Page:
Since the controversial Gatwick flight path trial ended last week, I have had many heartfelt messages from constituents who feel that they are still being overflown much more than they were before it started six months ago.
We are tracking flights every day with quite sophisticated software and comparing them to 2012 and 2013.
It is clear that even when the data suggests that an address was being overflown before the trial, with almost identical paths on a similar date with the same wind conditions in previous years, once perception of the nuisance has changed it is very difficult to return to a sanguine acceptance of some aircraft noise.
Gatwick Airport has a great deal of trust to rebuild. This has to start with an acceptance that the current airspace consultation is too long and complicated and technical for people to be able to register their views effectively. I found it really hard to navigate, and I’ve lived and breathed these issues for 17 years.
On another note (literally...) on Tuesday I visited the Music Industry Association whose HQ is here in Horsham. We met with a fantastically dedicated group of musicians who speak movingly and passionately about the many benefits of learning a musical instrument.
Children who do so are demonstrably higher achieving in academic subjects; they learn social skills, self-discipline and self-reliance, and build creative talents which transfer to many other areas of life.
The MIA has a charitable arm too, Music for All, which enables many children, often in tandem with local authority and school programmes, to hire or borrow an instrument and start lessons. There are so many examples of how a group of pupils start as complete beginners early in the term and are are able to give a concert by the end, and each year Music for All holds a national ‘learn to play’ day, which I will have in my diary for the spring.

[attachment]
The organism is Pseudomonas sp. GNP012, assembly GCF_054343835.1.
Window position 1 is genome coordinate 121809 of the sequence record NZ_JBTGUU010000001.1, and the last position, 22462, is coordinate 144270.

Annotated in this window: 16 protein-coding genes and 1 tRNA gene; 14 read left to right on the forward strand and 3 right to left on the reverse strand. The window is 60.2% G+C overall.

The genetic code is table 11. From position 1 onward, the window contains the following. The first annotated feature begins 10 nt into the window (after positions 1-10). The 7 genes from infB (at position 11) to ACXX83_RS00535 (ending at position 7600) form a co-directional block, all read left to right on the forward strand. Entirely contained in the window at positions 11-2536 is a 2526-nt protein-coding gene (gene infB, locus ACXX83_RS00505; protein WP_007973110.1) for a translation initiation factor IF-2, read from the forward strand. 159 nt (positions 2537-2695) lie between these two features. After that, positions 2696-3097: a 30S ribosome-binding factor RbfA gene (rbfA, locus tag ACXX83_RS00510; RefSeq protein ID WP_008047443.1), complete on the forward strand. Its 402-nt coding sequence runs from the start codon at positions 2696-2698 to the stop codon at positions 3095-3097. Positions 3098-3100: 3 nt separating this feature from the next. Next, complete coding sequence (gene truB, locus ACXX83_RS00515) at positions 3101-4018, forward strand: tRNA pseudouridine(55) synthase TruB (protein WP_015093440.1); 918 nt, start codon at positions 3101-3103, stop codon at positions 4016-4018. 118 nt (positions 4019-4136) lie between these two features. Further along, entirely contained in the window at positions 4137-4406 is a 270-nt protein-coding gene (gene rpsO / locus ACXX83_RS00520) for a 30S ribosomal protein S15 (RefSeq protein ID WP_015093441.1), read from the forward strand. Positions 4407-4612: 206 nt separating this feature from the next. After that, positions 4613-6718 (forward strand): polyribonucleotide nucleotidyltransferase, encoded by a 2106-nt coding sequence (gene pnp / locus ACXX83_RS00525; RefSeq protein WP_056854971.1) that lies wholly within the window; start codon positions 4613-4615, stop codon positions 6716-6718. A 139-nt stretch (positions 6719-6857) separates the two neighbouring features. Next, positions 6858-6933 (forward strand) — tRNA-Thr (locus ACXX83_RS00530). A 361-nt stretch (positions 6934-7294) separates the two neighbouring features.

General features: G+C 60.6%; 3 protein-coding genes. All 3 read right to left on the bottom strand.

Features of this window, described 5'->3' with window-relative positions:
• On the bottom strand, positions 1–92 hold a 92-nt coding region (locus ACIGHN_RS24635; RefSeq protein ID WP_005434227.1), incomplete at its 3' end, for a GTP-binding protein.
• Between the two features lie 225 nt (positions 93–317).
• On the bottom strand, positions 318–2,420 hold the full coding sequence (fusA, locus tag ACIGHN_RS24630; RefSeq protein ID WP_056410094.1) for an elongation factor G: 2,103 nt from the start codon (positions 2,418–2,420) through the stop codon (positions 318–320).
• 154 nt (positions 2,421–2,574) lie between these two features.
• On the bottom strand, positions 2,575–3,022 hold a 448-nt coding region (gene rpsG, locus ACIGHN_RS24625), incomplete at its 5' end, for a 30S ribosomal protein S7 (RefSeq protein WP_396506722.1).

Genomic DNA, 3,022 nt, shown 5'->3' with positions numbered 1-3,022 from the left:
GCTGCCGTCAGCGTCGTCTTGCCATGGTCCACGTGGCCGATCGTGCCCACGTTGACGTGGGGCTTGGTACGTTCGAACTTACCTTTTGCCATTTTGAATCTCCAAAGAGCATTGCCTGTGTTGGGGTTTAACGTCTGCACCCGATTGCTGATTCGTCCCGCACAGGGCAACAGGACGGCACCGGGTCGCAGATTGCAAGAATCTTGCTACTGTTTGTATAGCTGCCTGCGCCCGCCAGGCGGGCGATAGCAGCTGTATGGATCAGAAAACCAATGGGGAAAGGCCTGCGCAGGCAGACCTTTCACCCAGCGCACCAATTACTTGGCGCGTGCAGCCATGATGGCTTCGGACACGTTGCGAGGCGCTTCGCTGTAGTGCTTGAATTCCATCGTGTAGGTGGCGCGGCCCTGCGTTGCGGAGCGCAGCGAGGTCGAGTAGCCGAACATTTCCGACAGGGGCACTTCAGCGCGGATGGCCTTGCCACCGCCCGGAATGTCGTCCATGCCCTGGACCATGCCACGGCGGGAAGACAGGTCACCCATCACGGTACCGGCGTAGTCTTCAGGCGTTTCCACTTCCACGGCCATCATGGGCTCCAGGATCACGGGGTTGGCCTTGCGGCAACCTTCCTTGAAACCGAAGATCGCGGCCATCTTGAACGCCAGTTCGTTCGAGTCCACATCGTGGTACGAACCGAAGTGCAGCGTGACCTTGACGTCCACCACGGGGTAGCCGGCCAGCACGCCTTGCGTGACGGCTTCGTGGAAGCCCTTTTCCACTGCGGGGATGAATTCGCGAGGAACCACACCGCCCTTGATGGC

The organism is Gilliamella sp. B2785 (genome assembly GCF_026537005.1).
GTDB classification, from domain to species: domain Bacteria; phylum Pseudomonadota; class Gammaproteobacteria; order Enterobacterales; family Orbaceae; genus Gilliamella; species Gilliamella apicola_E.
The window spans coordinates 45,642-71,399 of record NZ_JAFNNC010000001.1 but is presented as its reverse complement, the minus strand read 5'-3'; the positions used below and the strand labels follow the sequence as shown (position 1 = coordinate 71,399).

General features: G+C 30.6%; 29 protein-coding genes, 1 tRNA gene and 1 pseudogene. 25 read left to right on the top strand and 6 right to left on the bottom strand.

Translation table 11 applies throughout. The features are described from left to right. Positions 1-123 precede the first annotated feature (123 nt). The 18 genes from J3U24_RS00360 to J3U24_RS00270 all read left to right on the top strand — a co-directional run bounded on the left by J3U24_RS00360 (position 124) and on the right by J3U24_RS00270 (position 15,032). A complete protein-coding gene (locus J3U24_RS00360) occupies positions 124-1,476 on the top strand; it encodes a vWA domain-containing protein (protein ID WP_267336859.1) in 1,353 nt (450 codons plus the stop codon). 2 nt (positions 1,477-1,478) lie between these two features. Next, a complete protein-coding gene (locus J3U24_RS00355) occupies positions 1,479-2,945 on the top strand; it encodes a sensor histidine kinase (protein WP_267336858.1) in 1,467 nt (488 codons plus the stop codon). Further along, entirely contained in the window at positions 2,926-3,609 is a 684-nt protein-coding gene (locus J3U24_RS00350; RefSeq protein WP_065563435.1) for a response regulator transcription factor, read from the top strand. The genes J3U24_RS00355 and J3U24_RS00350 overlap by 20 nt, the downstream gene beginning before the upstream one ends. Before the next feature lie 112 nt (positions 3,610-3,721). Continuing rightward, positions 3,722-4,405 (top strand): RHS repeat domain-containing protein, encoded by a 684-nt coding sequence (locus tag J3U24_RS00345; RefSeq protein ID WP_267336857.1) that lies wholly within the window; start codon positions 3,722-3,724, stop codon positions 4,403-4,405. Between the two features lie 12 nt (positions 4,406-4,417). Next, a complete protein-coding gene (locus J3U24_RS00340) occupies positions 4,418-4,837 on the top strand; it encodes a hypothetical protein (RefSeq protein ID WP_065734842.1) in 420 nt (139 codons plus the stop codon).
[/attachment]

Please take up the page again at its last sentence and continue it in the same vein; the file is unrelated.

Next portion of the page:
There are concerns that the retail market in musical instruments is becoming dominated by one or two very large European online traders. This could threaten the high street music shop, which is an important source of expert, personal service and advice. Sadly Horsham’s music shop in East Street closed some time ago but we still have the piano centre. These local, independent shops are important, and deserve our support.
Lastly, I have been asked to commend to you the Police and Crime Commissioner’s new consultation about community punishments for anti-social behaviour, as an alternative to custody. I encourage you to have a look at it and share your views. We all know that our penal system has plenty of room for improvement, and any initiative to improve it with the support of the public has to be a good idea. You can find it at www.sussex-pcc.gov.uk/public-consultations and it runs until the end of September.